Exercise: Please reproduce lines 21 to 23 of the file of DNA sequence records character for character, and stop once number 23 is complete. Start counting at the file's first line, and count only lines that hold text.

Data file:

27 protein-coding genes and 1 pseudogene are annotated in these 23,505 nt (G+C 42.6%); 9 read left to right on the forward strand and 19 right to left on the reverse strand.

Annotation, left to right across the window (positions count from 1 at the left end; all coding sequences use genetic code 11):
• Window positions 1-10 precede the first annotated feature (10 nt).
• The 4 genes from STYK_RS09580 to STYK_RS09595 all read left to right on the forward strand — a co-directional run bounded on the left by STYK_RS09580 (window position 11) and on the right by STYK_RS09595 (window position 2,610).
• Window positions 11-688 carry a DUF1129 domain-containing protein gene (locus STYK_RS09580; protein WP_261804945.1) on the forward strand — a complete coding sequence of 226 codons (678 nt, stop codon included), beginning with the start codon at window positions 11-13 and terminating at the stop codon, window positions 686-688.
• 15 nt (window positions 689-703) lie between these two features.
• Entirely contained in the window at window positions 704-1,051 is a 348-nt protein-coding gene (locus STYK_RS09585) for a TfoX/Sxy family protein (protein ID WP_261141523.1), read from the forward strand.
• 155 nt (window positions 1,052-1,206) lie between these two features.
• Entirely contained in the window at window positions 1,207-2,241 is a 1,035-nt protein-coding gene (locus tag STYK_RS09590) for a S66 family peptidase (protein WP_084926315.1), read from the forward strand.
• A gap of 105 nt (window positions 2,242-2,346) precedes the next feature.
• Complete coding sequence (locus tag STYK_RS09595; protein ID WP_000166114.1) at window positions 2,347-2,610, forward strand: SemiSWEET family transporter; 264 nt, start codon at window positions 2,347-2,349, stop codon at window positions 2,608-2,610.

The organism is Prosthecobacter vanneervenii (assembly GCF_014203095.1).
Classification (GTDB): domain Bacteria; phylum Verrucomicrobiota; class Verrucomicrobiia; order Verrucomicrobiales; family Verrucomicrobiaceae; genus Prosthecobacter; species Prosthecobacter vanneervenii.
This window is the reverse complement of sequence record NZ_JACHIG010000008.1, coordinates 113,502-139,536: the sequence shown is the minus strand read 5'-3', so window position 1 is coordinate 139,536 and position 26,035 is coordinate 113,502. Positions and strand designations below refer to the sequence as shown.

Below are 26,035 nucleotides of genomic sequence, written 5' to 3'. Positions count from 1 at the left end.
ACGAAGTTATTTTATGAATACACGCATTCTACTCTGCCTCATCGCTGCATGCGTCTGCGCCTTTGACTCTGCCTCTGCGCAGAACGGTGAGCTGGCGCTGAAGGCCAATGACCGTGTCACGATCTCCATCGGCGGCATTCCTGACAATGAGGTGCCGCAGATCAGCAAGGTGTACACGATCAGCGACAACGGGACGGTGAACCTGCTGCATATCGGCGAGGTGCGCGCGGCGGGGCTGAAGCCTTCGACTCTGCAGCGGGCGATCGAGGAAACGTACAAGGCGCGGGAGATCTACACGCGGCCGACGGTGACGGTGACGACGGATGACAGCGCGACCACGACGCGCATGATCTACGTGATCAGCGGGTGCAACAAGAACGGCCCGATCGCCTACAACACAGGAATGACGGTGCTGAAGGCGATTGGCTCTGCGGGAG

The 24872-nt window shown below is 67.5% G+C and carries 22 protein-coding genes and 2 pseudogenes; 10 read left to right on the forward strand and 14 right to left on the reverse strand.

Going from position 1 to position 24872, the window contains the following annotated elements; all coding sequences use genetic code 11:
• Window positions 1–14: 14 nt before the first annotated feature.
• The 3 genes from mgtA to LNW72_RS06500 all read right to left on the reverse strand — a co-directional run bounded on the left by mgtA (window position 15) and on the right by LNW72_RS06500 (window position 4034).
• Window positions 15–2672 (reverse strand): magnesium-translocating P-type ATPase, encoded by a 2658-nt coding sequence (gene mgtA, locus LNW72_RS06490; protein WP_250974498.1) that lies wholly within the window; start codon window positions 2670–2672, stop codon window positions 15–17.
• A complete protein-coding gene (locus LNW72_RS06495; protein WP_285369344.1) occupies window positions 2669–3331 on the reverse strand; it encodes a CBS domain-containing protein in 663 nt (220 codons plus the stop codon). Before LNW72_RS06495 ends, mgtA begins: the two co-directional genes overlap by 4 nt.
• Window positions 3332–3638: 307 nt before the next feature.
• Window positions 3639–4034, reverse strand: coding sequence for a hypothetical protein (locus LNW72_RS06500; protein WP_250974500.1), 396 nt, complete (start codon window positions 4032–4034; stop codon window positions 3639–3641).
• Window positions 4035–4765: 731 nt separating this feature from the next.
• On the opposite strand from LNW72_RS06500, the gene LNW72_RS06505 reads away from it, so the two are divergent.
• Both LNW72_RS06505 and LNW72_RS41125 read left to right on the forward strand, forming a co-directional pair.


• Window positions 15–2672 (reverse strand): magnesium-translocating P-type ATPase, encoded by a 2658-nt coding sequence (gene mgtA, locus LNW72_RS06490; protein WP_250974498.1) that lies wholly within the window; start codon window positions 2670–2672, stop codon window positions 15–17.
• A complete protein-coding gene (locus LNW72_RS06495; protein WP_285369344.1) occupies window positions 2669–3331 on the reverse strand; it encodes a CBS domain-containing protein in 663 nt (220 codons plus the stop codon). Before LNW72_RS06495 ends, mgtA begins: the two co-directional genes overlap by 4 nt.
• Window positions 3332–3638: 307 nt before the next feature.